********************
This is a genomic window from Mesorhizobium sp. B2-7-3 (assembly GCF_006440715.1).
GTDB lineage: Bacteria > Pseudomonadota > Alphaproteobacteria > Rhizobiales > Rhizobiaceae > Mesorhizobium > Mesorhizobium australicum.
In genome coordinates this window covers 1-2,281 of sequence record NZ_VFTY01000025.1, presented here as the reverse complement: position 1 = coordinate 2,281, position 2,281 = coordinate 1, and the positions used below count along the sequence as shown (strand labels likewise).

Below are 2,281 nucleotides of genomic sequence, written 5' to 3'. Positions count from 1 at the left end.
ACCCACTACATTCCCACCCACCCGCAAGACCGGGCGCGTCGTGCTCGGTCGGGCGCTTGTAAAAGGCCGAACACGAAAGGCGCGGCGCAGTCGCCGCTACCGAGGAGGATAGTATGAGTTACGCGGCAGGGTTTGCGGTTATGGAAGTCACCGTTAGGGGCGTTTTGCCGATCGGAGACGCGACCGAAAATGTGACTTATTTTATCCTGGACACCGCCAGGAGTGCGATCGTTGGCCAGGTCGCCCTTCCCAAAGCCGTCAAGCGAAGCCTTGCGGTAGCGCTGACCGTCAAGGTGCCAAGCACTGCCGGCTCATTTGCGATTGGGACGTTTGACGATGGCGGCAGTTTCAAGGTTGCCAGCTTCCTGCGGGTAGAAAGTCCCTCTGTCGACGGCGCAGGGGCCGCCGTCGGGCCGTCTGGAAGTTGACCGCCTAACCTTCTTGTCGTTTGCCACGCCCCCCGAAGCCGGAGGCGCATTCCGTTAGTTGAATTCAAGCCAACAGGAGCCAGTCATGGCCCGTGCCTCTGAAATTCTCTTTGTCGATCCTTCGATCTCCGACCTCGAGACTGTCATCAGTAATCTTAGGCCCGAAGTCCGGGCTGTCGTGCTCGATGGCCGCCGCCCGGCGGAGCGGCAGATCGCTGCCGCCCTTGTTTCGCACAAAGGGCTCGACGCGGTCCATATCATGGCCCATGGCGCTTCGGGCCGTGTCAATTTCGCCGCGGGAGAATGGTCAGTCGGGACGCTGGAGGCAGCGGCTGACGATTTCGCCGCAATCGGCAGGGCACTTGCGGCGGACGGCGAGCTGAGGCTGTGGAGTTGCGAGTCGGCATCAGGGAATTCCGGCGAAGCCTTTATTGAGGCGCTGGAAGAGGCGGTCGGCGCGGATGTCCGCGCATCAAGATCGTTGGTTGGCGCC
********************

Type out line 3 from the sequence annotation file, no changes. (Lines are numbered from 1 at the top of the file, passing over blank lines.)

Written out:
In genome coordinates this window covers 1-2,281 of sequence record NZ_VFTY01000025.1, presented here as the reverse complement: position 1 = coordinate 2,281, position 2,281 = coordinate 1, and the positions used below count along the sequence as shown (strand labels likewise).